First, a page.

TEAM work and dedication has won the prestigious Vitale Barberis Canonico Wool Excellence Award for New South Wales Saxon growers, the Wood family of Uralla.
The 2017 award was presented to the family recently at the Frogmore Creek Winery in Hobart by Vitale Barberis Canonico principal Alberto Barberis Canonico and raw procurement manager Davide Fontaneto.
Mr Fontaneto said the 2016/17 winning clip was very stylish Saxon wool with a whiteness and resilience that made it a pleasure to behold.
“Each line was classed-out to be even in the main characteristics of crimp, length and strength.”
He said 30 percent of the clip was classed into VBC’s very best spinner lines and more than 80pc of the entire clip was accepted into the Wool Excellence Club contract.
“A wonderful effort from obviously very passionate wool producers.”
The family’s 1618 hectare Dog Trap property at Uralla in NSW’s New England region sells under the JW/URALLA brand and is currently operated by two generations of the Wood family, Geoff and Jan Wood and their two sons, Simon and Cameron, the fifth generation to run sheep at Dog Trap.
Dedication to breeding, consistent clip preparation along with an innovative and progressive approach to managing their farm has proved them deserving winners, VBC said.
The award event was attended by Vitale Barberis Canonico (VBC) representatives, Wool Excellence Club members from NSW, Victoria and Tasmania, industry representatives and media.
The Wood brothers Simon and Cameron were presented with the award, which included a cash prize to the value of $50,000 and an all-expenses paid trip to Italy to meet with Vitale Barberis Canonico representatives in the Biella region of Italy.
VBC said the award provides a memorable experience for the winners who gain the opportunity to observe the transformation of their superior raw product through to luxurious fabrics.
Cameron Wood said for many many years his family had been dedicated to wool, in particular Saxon wool.
“It is wonderful to experience recognition for this great product, and it is a great honour and a privilege to have won this prestigious award.
“We now have a real incentive to continue on our path. This club and competition gives us a drive and will to continue to produce this type of wool,” he said.
To be eligible for this significant award growers must be members of the VBC Wool Excellence Club. Members are specially selected by VBC using strict criteria, and must demonstrate sustainable wool production and notably the attributes of superfine saxon Merino wool which is most highly regarded by Vitale Barberis Canonico for their high-end fabric production.
The VBC Wool Excellence Award is just one of an array of initiatives created by the company to encourage saxon wool producers. All members of the Vitale Barberis Canonico Wool Excellence Club need to be accredited under the SustainaWOOL Integrity Scheme, a scheme sponsored by Vitale Barberis Canonico and managed by New England Wool. This is a scheme promoting ethical, environmental and high-quality wool production. VBC Wool Excellence Club members benefit from special “purchase contracts” at significant premiums to the physical market, and regular Club meetings where information can be shared between members and with Vitale Barberis Canonico.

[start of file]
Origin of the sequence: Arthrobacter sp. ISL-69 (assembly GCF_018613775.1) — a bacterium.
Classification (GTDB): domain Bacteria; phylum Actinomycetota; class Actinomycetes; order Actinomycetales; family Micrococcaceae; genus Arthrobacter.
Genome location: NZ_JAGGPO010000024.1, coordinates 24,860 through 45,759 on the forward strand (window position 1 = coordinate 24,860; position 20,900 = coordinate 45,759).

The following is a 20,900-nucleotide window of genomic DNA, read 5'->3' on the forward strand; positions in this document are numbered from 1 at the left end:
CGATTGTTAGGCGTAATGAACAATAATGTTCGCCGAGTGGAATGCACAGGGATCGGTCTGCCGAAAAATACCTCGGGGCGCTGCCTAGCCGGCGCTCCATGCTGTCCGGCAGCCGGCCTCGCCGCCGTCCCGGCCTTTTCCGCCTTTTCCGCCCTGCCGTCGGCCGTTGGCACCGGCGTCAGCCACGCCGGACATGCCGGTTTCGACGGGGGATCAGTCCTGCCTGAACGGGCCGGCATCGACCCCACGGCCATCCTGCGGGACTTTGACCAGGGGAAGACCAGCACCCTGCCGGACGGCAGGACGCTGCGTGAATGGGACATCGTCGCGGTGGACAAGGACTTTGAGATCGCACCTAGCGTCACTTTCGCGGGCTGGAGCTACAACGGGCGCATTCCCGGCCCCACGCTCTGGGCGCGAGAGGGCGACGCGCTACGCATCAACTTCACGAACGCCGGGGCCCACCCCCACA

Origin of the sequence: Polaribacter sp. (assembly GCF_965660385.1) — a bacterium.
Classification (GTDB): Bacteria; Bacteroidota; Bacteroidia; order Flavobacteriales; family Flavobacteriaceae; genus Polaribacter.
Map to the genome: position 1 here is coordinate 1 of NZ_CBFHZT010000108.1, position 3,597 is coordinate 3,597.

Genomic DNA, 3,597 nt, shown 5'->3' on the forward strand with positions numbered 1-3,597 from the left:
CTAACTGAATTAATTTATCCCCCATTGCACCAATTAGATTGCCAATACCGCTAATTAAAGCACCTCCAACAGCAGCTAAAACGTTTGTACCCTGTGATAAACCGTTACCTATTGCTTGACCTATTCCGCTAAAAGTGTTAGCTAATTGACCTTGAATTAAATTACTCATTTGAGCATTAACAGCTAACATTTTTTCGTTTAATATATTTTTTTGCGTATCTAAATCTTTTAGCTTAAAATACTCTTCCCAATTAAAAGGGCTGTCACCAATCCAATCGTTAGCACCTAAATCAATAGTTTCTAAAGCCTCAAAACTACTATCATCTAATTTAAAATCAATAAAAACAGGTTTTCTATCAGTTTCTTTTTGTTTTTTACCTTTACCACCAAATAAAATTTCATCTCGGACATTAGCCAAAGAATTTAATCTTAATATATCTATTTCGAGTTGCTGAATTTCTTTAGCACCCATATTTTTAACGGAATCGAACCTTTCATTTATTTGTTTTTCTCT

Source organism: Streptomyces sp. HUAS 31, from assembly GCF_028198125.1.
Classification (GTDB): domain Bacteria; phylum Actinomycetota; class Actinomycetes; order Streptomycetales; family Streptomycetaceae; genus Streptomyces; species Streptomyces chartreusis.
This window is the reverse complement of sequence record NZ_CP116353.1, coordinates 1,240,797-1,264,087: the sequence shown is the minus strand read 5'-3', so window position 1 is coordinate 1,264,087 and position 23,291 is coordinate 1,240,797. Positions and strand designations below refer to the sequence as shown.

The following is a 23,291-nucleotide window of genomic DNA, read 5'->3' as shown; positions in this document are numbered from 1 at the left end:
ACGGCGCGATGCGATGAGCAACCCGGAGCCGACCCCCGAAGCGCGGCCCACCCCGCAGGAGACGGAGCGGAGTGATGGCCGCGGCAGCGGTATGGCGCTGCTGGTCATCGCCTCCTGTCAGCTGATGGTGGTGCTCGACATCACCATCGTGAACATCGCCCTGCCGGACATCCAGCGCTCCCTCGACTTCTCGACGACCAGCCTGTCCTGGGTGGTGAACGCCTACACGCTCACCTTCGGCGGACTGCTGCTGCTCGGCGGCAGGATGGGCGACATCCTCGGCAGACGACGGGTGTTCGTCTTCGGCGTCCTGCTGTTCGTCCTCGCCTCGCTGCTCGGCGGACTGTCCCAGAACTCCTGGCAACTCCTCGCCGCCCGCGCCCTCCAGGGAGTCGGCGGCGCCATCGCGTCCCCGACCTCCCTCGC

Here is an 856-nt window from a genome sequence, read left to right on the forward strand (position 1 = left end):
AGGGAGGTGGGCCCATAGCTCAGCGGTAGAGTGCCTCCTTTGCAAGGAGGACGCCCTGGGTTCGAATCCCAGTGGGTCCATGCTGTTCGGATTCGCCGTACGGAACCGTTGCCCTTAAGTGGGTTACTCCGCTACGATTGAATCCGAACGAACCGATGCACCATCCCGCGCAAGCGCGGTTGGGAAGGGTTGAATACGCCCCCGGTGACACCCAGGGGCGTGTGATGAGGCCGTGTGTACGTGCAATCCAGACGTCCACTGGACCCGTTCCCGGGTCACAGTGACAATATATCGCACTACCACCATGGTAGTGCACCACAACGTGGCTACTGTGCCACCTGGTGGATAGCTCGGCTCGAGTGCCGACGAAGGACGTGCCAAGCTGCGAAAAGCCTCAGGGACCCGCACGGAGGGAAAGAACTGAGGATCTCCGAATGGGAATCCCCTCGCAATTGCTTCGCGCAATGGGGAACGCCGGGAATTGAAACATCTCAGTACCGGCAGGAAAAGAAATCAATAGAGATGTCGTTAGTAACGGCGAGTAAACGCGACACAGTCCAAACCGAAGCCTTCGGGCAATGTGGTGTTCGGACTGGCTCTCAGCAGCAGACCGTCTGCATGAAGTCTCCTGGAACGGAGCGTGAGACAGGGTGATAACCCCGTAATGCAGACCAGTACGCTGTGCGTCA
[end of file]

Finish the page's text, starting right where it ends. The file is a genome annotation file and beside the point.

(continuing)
Mr Fontaneto said a strong relationship between wool growers and those at the other end of the supply chain selling wool fabrics to the world, is the most powerful tool in achieving excellence.
“With the right wool we make the right fabrics, fabrics matching the requirements of our final consumers.
“It is a virtuous chain where the first important link benefits from the success of the last.”
VBC factory visit was motivational
The Dog Trap property has been in the Wood family for more than a century. The property was originally 300 acres, expanding to 900 acres in 1922, and today has grown to almost 4000 acres or 1618 hectares, running 5500 breeding ewes and 700 cattle.
Sheep have been part of the property’s history since its inception, but the family was originally known as horse breakers and Geoff’s grandfather was considered a well-known water diviner throughout central and southern Queensland.
Geoff Wood said up until the mid-1980s a variety of different bloodlines were used until he decided Dog Trap will become predominantly a superfine Saxon wool-growing enterprise.
“In 2000, we were fortunate enough to visit the Barberis factory in Italy.
“It was a real motivation for us to keep producing the type of wool we do,” Mr Wood said.
Cameron Wood said the family was trying to produce a Saxon-based clip; 75mm long, bright, based mainly on Hillcreston blood.
“ For the past 50 or so years we’ve been trying to produce really bright, really fine crimping wool perfect for the VBC Wool Excellence Club contracts,” he said.
Animal welfare and sustainability are paramount for the Woods, whose clip is SustainaWOOL accredited.
“Our living is our animals, so we make sure they are well looked after.
“If we don’t have healthy well-fed animals then we’re not doing our job properly and not being professional in what we do.”
The Woods work closely together and believe team work is imperative both on the farm and in the shed to achieve the best possible results. They employ thorough classing and preparation processes with systematic communication at each step to ensure consistency and the highest possible standards for their clip.
Geoff and Jan Wood plan to hand over the reins to Cameron and Simon, who in turn plan to carry on the tradition of breeding Saxon superfine wool.
“If we aren’t looking after our stock and environment, we are not thinking about the future of our families.
“We love this land; we need to be thinking 10, 20, 30 years into future and the decisions we make now are so important,” Simon Wood said.